China’s Exports Grew 2.3%, Imports Fell 4% In December


China’s exports rebounded to grow 2.3% year-on-year in December, much higher than the 3.7% drop in November and market consensus of a 4.1% contraction.

Imports contracted 4.0% in December, from a decline of 5.6% in November, due to lower commodity prices.

As exports rebounded strongly, the trade surplus widened to a sizable RMB382.1 billion, or almost US$60 billion.

For the whole year of 2015, exports shrank 1.8% and imports plunged 13.2% in RMB terms, compared with the annual trade growth target of 6%.

This is the fourth consecutive year that China has missed its annual trade target.

"While China’s exports surprised on the upside, exports in Taiwan and Korea still contracted sharply in December by 13.9% and 13.8% respectively. It is too early to declare a bottoming out of the regional trade," says a research report by ANZ.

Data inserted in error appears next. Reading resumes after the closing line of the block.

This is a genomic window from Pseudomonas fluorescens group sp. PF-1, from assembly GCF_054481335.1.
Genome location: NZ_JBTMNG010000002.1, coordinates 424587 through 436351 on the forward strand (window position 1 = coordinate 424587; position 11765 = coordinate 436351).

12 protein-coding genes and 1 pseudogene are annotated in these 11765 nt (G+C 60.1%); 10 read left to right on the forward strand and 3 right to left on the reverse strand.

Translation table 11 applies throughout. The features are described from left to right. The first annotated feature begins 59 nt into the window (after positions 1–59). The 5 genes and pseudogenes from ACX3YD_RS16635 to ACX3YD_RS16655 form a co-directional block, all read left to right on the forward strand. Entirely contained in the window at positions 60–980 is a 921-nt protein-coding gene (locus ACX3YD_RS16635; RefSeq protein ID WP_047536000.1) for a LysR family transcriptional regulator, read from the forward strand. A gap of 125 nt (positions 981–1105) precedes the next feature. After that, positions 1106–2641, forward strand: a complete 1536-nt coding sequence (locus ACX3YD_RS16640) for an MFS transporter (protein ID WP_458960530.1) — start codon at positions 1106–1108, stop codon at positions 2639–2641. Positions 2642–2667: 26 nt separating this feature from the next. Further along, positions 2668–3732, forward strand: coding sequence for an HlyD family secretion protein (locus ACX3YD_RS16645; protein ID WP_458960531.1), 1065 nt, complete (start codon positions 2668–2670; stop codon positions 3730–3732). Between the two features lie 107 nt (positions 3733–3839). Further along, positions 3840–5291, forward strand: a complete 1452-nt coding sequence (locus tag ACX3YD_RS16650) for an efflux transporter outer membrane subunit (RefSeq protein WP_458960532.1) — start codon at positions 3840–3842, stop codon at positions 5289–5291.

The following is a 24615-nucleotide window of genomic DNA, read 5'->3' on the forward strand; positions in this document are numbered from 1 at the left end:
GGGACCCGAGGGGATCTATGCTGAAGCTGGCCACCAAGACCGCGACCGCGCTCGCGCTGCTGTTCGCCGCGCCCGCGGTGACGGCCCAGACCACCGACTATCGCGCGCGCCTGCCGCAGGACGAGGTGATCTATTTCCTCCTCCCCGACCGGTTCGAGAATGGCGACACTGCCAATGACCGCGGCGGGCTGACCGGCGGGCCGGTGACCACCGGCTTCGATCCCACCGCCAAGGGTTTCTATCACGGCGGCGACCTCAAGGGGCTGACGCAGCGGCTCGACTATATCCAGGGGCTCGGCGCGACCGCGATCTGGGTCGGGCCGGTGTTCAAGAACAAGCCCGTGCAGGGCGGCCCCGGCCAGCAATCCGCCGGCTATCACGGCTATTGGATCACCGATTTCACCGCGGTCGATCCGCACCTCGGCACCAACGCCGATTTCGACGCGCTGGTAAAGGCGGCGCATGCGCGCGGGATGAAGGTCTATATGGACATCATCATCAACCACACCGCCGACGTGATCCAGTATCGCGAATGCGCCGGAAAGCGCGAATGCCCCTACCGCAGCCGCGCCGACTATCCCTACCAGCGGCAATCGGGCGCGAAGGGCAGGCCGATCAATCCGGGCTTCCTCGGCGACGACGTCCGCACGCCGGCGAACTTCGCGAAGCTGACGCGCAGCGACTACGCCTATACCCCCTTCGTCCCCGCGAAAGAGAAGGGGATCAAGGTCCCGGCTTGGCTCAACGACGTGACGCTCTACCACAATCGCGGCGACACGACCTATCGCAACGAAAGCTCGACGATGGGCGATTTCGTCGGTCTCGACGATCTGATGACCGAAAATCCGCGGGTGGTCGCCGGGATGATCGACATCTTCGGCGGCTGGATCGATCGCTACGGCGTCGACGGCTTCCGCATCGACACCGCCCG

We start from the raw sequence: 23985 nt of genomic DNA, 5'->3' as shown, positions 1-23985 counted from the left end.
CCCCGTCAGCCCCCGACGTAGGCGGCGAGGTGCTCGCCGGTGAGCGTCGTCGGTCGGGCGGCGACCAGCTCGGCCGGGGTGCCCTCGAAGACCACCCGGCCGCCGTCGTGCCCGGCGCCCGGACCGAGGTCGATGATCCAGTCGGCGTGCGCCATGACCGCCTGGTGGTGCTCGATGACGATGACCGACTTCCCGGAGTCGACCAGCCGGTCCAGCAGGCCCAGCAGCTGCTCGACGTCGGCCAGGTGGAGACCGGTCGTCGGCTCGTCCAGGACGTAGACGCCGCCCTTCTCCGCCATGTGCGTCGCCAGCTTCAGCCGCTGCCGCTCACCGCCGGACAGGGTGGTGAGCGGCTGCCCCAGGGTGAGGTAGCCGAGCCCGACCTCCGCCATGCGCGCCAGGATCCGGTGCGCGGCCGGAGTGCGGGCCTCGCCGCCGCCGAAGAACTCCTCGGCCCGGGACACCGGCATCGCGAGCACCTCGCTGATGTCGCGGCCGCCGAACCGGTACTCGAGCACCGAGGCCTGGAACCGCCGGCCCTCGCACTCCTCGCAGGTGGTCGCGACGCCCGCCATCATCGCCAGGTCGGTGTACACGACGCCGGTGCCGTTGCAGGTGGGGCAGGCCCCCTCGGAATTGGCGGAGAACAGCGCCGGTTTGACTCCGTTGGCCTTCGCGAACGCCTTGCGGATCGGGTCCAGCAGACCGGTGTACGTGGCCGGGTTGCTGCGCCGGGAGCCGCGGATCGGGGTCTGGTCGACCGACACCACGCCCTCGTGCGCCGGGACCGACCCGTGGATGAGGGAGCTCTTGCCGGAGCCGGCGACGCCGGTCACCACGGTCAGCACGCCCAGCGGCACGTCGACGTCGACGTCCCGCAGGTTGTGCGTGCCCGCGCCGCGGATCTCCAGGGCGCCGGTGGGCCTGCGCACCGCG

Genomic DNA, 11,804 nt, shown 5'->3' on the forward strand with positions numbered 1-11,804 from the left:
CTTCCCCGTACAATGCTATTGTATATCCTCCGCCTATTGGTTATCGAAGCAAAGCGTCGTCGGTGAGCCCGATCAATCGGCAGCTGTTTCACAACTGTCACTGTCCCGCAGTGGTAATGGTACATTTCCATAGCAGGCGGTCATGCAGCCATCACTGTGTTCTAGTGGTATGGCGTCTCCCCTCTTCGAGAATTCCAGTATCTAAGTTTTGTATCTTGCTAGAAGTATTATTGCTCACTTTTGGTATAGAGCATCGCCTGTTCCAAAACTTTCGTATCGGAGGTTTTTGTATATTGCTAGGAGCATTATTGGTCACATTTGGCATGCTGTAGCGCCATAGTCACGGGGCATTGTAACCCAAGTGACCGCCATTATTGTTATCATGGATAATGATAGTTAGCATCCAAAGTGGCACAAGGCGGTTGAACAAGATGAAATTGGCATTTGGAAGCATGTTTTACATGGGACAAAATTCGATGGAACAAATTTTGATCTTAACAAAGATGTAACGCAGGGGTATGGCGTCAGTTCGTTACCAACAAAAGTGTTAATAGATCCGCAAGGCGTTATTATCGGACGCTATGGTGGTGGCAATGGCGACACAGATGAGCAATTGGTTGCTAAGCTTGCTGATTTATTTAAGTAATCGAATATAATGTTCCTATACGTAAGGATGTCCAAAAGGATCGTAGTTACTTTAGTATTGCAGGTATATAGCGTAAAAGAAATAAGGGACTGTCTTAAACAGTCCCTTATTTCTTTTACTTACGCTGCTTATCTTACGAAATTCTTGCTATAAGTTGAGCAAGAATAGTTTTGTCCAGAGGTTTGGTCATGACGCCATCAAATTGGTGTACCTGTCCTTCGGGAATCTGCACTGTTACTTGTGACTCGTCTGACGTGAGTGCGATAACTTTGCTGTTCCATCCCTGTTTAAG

"Despite a weaker currency, China’s external trade outlook will be challenging in 2016, as global demand is still sluggish," the report adds.

The bank also cautions that even if China continues to run a large trade surplus, amounting to over US$170 billion in the fourth quarter 2015, the liquidity could tighten up again if the authorities begin to intervene in the forex market.

 
Caishen.Co - Primary Data for China Secondary Investment and Stock Markets

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